The food in Costa Rica is like nothing you would find in the United States, or at least in the Midwest. As a food science major, food is always a great way for me to relate to people and to understand more of the culture and history of a country. Here in Costa Rica, rice and beans are a huge part of the diet, and the fruits are incredibly exotic.
Casado is a dish that is a “marriage” of rice and beans, a protein, a small salad and some fried plantains and is seen at many restaurants and sodas, or small family or roadside restaurants, all over the country.
|Casado, a common Tico dish|
My Mama Tica has cooked this for us a few times, but more often serves gallo pinto, which is a rice and beans side dish. The main difference between gallo pinto and casado is how they are cooked, as the rice and beans are cooked together in gallo pinto and are very rich and delicious. We often eat gallo pinto at breakfast with eggs, fruit and toast.
|Gallo pinto, another delicious Tico staple|
If you’re a fan of seafood, be sure to visit a beach town such as Puerto Viejo and order some; most of the sodas catch the fish fresh daily! I got ceviche, or fresh fish soaked in citrus juices, when I was in Puerto Viejo last weekend and it was incredible!
|Fresh ceviche at a soda in Puerto Viejo|
One of my favorite parts about the Costa Rican food is the amount of fruit that is available to eat. My Mama Tica serves us many different types of fruit and fruit juice at breakfast, and it’s always fun to try to guess what type of fruit it is.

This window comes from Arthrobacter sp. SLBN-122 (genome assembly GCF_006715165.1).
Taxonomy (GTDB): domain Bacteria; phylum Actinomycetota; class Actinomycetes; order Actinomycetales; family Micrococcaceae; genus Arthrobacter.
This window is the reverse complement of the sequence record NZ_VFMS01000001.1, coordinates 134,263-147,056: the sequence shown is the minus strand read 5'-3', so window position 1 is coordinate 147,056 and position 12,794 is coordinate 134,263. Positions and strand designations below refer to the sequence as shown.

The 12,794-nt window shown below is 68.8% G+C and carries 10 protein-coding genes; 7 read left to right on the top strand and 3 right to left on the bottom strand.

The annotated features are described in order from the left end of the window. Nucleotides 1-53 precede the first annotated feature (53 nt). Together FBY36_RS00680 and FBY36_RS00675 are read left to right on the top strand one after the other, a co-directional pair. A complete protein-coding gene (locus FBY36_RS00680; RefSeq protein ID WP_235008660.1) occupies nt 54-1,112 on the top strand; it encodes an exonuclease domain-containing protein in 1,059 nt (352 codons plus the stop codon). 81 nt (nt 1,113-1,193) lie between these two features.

Earlier in the week, I had noticed a poster at the CEA San José office showing the pictures of all the fruits and the names in Spanish and English. My roommates and I made it our mission to try all the different fruits on the poster. So far we aren’t doing too bad, thanks to all the fruterías in San Jose. I’m definitely most excited to try the ice cream bean, which supposedly taste quite similar!
|The fruit poster at the CEA San José office|
On the way to Puerto Viejo, we also stopped at a roadside fruit market, and it had some of the most exotic fruits I have ever seen! My favorite was mamoncillo, or rambutan in English. It’s a spikey red shell on the outside, and a sweet, white-ish fruit on the inside. The variety of bananas is also crazy, and the fingerling bananas were so sweet! Another tasty fruit is jacote, which is green on the outside and bright orange on the inside. It’s delicious even when unripe, as you can just eat the rind and a little bit of the fruit.
|The rind and inside of a mamoncillo|
|The roadside frutería on the way to Puerto Viejo|
|All of the jacotes at the roadside market|
My next stop is to find and explore the farmer’s markets and Mercado Central in San José to try more of the fruits on my list - wish me luck!
Kathryn Moorhead is a Summer 2013 Seville, Spain alumna, CEA Alumni Ambassador at Iowa State University, and a Fall 2014 CEA MOJO in San José, Costa Rica.
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